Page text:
So, as a burnt child dreads the fire, I am skeptical of the proposal that density be increased in the thus far orderly proposal of Maple Lawn Farms TND.
I feel that the integrity of the County, in its judicious zoning decisions, is being challenged by this new proposal. Arbitrary alteration of approved site plans can be disastrous. And it sets a dangerous precedent for the future.
We have, in the past week, seen the results of lack of County oversight. In the past few days, The Montgomery County Executive and Council have found it necessary to declare a moratorium on all new home building. This is what happens when changes occur and oversight and enforcement are lacking. It is what happens when the voices of concerned citizens are ignored for months while problems fester and grow..
It is imperative that the problems resulting from increased density, overcrowded roads, and an overtaxed system be avoided through orderly planning and zoning. In Howard County we have a system that works most of the time. It is in the interest of orderly development and adherence to zoning decisions that I ask the Zoning Board to refuse any proposed variance in density to the Maple Lawn Farm TND.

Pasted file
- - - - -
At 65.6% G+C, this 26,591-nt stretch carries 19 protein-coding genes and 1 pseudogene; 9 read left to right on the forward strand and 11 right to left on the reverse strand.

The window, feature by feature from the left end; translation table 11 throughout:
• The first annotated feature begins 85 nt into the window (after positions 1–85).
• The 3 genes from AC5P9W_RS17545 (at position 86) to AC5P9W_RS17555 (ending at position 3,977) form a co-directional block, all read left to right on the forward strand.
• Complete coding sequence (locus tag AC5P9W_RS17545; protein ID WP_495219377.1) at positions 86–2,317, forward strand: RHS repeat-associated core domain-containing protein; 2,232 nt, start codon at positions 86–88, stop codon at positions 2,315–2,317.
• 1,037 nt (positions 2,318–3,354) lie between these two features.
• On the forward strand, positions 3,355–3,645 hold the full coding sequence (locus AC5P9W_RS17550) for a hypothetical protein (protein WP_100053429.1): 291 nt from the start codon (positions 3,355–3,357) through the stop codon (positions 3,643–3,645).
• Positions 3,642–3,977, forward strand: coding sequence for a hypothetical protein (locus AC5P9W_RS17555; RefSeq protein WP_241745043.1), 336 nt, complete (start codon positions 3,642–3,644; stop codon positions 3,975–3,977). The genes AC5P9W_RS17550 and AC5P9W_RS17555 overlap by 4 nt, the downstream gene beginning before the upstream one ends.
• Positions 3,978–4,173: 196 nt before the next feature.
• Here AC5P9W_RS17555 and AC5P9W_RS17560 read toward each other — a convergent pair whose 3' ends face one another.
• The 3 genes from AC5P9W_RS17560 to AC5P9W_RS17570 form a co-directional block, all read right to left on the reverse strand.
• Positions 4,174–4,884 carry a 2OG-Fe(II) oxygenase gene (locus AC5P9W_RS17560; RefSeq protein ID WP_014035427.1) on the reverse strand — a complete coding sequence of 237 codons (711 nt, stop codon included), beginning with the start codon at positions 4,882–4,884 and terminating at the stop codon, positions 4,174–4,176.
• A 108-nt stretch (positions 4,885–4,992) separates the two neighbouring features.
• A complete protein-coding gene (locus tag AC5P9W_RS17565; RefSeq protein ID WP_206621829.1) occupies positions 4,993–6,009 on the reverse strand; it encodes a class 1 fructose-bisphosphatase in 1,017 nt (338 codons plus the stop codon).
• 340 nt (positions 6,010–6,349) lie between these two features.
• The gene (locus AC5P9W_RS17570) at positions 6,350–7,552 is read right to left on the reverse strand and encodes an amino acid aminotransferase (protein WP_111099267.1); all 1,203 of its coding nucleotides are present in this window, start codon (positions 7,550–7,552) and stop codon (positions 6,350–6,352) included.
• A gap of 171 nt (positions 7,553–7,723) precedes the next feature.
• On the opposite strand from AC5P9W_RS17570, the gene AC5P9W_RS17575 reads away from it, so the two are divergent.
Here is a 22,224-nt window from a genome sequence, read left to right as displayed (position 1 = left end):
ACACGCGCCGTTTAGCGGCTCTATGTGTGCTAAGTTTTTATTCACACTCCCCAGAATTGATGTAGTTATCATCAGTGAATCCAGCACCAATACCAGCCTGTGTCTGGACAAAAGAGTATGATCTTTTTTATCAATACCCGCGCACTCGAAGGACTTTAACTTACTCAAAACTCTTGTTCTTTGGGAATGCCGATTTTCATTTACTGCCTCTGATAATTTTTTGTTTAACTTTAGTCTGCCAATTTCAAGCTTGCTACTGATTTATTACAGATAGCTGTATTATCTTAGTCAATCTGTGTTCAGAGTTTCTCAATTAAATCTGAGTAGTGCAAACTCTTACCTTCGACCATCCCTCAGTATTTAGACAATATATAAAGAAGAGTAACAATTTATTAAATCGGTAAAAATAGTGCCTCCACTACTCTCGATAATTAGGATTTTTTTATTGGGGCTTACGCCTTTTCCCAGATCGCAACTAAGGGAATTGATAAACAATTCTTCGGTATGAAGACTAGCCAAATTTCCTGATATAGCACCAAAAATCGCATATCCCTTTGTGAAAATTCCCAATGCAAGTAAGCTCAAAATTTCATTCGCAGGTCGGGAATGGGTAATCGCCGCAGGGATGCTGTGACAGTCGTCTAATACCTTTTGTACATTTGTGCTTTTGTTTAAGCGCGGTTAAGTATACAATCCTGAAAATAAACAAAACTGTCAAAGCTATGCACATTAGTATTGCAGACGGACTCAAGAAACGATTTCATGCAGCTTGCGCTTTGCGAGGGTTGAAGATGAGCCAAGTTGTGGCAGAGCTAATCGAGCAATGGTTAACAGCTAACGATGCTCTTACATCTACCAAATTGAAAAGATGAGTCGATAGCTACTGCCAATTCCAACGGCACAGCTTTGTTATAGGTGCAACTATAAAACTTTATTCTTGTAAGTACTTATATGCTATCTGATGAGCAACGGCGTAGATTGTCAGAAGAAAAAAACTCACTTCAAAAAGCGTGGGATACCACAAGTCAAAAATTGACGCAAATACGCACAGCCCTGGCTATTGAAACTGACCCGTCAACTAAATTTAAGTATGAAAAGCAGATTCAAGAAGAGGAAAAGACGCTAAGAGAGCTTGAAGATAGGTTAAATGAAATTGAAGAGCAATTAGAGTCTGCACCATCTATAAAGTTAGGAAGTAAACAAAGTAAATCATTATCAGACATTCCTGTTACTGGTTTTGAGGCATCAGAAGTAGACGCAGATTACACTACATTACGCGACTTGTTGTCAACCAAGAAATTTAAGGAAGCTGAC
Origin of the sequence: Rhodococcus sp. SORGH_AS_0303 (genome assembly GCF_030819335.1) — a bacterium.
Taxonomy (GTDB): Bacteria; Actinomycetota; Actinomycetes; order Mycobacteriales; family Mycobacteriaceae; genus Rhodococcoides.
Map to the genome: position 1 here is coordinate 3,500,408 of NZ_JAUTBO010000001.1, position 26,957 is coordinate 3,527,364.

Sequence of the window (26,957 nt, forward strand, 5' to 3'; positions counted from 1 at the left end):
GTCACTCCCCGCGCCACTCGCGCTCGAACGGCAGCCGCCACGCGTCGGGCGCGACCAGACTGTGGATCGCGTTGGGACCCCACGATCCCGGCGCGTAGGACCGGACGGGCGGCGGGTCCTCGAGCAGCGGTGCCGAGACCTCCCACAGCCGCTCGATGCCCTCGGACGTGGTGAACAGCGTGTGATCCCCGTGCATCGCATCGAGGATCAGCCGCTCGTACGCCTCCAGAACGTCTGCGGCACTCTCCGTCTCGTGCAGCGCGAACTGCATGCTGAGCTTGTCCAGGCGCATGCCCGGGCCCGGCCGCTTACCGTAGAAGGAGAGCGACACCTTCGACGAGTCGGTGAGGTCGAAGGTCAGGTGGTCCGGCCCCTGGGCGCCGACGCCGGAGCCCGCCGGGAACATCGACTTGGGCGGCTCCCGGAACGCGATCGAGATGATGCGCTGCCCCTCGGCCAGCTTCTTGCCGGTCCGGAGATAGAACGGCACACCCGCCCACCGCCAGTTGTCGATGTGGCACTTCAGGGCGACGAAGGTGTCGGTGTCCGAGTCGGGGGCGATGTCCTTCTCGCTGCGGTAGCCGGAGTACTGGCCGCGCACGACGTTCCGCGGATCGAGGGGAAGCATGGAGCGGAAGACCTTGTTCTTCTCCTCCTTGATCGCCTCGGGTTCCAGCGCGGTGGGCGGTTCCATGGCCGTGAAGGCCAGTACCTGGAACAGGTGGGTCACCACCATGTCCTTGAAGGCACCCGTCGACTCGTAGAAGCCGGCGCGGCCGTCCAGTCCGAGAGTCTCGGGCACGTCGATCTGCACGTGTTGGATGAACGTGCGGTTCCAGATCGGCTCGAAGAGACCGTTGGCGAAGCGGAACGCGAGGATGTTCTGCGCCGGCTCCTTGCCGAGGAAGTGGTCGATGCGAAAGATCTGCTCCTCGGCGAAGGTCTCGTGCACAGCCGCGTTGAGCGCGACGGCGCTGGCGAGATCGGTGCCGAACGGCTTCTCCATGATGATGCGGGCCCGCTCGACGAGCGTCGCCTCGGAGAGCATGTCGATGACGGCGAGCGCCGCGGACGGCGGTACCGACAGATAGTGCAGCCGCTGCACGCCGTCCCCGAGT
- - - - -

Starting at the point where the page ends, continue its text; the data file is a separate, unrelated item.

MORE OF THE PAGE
Thank you for your patient attendance to this request.
Though a decision was handed down by Maryland's second highest appeals court nearly a month ago, the aftershocks of a citizen-led campaign to bring multiple zoning decisions to referendum continue to play out, this time in a bitter dispute over a County Council resolution. Bill Erskine, an attorney for several developers involved in the referendum case, is up for reappointment by the council to the Board of Directors for the Howard County Economic Development Authority, and members of the Citizens Working to Fix Howard County have come out strongly against renewing his term. They argue that Erskine's career as a land-use attorney at Howard County firm Offit Kurman, coupled with his position on the board, gives him undue influence in county zoning decisions. In testimony against the appointment in July, many also brought up his decision to serve petitioners with subpoenas in the referendum case.